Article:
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Be certain before signing


 

The majority of clients who divorce or separate do so because something in the relationship has turned out to be not as hoped or expected.

 

What happens if after all of the angst and emotional upheaval of divorce and financial proceedings the result turns out to be not quite as expected? In other articles in this series we have considered the situation if there has been dishonesty by one party or a lack of disclosure. What happens if a party simply desires a different outcome?

 

In the case of Birch (2015) the Court of Appeal has given guidance. The wife had given a promise to do her best to release the husband from the mortgage so that the house could be transferred into her sole name but the house was to be sold if she could not secure his release.

 

She was unable to release him so the transfer never took place and the wife asked the court to vary her promise so that the husband was only released when the youngest child reached majority or left full time education.

 

The Court of Appeal confirmed the view of the lower courts that the court has no jurisdiction to reconsider a final order even by agreement unless the order had been affected by such factors as fraud, non-disclosure, duress or misrepresentation. The important principle of achieving finality in financial claims applied.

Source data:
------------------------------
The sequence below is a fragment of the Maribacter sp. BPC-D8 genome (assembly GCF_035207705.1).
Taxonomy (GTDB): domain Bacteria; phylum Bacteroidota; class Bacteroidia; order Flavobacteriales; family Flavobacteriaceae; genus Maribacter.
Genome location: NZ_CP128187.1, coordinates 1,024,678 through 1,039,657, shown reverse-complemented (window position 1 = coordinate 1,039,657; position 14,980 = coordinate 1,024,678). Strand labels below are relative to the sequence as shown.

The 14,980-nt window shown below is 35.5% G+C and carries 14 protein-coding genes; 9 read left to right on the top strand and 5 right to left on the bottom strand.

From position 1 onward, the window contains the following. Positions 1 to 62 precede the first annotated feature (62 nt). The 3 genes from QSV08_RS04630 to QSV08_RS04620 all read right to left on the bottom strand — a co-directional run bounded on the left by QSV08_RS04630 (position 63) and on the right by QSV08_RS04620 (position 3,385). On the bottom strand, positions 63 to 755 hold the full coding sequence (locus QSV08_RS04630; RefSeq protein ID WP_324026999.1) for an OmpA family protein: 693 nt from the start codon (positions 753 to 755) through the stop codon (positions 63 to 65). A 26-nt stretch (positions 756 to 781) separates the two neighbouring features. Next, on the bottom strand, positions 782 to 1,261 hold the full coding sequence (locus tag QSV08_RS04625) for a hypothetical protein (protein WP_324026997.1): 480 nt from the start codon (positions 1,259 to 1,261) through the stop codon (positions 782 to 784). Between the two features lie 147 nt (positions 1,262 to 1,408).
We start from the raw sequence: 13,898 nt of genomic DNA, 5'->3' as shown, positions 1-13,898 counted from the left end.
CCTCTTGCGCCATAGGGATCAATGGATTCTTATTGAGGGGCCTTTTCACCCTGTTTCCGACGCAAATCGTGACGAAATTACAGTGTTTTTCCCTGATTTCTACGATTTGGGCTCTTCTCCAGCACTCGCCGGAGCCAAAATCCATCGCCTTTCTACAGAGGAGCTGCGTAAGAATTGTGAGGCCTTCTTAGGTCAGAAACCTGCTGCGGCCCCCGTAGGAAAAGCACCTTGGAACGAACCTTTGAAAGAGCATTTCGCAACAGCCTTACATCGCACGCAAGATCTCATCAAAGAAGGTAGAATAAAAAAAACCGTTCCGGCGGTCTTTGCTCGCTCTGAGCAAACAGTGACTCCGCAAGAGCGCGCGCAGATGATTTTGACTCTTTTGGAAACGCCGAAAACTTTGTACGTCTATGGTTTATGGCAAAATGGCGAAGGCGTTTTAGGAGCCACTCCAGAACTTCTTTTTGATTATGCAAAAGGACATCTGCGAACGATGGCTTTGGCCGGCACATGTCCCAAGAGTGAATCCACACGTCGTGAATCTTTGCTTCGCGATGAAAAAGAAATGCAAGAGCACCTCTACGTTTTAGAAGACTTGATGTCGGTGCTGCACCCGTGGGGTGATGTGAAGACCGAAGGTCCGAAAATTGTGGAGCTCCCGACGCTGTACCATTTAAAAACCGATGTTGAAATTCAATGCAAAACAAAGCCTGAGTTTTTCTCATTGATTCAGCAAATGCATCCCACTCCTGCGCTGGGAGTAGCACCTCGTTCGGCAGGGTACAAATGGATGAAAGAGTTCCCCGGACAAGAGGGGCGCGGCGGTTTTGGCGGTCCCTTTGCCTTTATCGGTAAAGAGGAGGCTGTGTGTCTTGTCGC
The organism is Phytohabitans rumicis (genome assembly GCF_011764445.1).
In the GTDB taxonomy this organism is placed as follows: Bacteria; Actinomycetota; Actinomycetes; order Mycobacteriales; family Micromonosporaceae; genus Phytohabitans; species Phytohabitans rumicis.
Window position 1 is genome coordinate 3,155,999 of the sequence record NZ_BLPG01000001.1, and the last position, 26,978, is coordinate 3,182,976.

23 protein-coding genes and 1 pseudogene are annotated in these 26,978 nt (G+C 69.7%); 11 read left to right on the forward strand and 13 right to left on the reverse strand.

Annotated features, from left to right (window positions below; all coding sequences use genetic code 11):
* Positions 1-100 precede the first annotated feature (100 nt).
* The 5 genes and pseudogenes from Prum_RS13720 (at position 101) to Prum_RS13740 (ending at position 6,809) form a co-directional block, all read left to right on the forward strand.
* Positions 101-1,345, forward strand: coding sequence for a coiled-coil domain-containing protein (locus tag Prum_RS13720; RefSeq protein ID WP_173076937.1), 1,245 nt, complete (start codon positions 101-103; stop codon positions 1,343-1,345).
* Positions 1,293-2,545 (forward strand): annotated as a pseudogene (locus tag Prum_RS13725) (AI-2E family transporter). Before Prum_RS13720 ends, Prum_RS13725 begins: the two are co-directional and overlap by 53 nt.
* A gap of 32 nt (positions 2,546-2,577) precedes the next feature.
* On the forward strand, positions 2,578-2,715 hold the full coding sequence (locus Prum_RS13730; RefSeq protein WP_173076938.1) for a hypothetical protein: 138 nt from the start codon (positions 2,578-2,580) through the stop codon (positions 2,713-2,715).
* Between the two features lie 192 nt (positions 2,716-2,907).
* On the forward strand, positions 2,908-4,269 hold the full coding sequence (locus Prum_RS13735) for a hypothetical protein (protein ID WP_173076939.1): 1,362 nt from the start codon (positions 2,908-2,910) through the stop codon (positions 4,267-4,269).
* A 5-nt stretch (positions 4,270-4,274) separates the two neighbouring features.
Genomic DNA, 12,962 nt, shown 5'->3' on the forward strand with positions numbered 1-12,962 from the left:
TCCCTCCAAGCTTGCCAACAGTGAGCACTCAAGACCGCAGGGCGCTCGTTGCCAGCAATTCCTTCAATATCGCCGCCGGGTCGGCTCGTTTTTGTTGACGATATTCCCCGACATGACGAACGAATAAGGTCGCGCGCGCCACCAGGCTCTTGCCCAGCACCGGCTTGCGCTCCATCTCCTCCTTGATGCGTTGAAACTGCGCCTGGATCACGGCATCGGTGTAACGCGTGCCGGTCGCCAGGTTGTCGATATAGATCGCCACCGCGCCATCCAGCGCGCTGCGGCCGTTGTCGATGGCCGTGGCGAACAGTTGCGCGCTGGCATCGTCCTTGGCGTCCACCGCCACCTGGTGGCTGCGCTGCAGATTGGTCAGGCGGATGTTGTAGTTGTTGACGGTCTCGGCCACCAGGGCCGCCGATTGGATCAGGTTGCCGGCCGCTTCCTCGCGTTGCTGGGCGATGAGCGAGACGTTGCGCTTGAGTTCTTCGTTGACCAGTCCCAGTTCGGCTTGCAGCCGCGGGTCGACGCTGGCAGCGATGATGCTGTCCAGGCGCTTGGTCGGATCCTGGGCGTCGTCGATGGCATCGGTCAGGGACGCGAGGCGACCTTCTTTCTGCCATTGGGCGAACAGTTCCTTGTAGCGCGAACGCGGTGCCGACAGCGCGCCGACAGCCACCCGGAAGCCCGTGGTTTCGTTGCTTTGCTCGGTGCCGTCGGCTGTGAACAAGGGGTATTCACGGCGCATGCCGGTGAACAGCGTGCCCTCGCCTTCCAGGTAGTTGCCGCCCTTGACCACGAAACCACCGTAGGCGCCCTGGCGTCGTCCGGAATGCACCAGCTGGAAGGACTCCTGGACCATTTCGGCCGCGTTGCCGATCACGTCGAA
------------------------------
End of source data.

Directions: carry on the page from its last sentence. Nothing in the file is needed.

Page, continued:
So it is even more important to have a full understanding of the meaning and implications of the terms agreed. There is no scope for "buyer's remorse". This is an even more dangerous situation as we move into an era in which there is no legal aid for people to receive full advice on the implications of orders but it highlights the need for that advice in the first place. It is one thing to need a divorce because things have turned out differently from how it seemed when the marriage certificate was signed. It is quite another if things turn out differently after signing on the dotted line of the final order designed to draw a line under everything.

 

When average houses cost a quarter of a million pounds and pensions are often of the same value it just does not make sense not to have legal advice coasting a few hundred pounds when sorting out half a million. The old adage about not spoiling the ship for a hap'orth of tar has never been more apt.

 

 

Ian Stirzaker

 

Ian is the Senior Partner and Head of Family Law at SME Solicitors. Please contact him or Joanna Gardner for specialist help and advice in all aspects of family law at ian.stirzaker@smesolicitors.co.uk   or joanna.gardner@smesolicitors.co.uk

 

We have a dedicated microsite for these matters, meet the team who would be assisting you and watch our latest videos > http://www.worcesterdivorcesolicitor.co.uk/

Added: 28 Sep 2016 14:21


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